The Thistle - An E-Newsletter of Scotch College, Perth, Western Australia

It was exciting to see and feel the enthusiasm, the joy, the optimism in the air at school today as staff and students alike returned after the extended break. There was certainly a heightened understanding and appreciation of the role relationships and friendships have in the wellbeing and happiness in our lives. There were no high fives, fist bumps or handshakes, but the body language and smiles said it all. The Dalai Lama says it more succinctly than I can:

“We human beings are social beings.  We come into the world as the result of others’ actions.  We survive here in dependence on others.  Whether we like it or not, there is hardly a moment of our lives when we do not benefit from others’ activities. For this reason, it is hardly surprising that most of our happiness arises in the context of our relationships with others.”

The joy of today though is tempered with the realisation that for us to retain the status of being able to interact face-to-face we need to be extra diligent and vigilant about hygiene practices that reduce disease transmission. Whilst COVID-19 is front and centre and demands our attention right now, it will soon be flu season and lessons we have had amplified this past six weeks can hold us in great stead for the coming winter.

There are times such as when watching at the evening news that trying to find the good or the silver lining in something is somewhat of a challenge. One of the great outcomes I have experienced in the past month is the sense of community I have felt and noticed around me. Families with time to ride bikes together, young kids being pushed onto their first waves by mum or dad in the water with them, and dogs being walked everywhere, by everyone! The biggest highlight though has been talking across the verge to neighbours we most frequently just wave at. In the last four weeks we have celebrated a birth, a birthday, a death and Anzac Day as a street family, albeit in groups of less than ten and from at least 1.5m away. I have discovered an opera buff, a Mandarin speaker, a poet and a diehard Dockers supporter who believes this just might be their year, all living around me. Putting the bins out is not just another chore now, it is something to look forward to because of who I might see.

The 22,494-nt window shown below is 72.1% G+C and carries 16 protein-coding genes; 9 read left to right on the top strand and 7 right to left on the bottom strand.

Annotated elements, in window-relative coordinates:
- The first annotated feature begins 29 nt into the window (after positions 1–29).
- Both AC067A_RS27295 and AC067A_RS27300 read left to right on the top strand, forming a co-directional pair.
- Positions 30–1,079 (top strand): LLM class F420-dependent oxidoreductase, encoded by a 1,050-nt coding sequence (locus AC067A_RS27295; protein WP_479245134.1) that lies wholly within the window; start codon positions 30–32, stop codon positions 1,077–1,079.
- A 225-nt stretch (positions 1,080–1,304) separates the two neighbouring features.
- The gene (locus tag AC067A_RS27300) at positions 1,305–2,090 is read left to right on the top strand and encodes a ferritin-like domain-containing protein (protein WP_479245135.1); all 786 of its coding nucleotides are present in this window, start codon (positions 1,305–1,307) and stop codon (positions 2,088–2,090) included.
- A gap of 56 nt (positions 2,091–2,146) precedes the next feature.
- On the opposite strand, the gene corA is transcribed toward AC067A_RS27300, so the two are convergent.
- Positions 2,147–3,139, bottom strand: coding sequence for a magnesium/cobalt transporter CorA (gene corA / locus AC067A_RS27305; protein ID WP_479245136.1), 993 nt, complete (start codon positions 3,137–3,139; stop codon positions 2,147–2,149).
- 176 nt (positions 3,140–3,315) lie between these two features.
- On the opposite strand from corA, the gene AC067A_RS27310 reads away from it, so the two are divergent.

I have also had the importance of trust underlined for me. Trust that the government is giving me the best advice it possibly can at the time, trust in the teleconsult I had to have, trust that when the supermarkets say there will be enough to go around there will be, and trust the people I come in contact with are doing what I am doing; which is everything I can to remain healthy and make good decisions in my area of influence. We are social creatures, no doubt about it, but I cannot think of another more fundamental building block for a community to have than trust in the honest endeavour and integrity of the people within it.

The information and decisions around COVID-19 have and will continue to come at a fast pace as we work through the implications of this pandemic. We are definitely living through an event that will become a reference point in modern history. Thank you for the faith, the trust and the really positive messages you have given us about our school related decisions.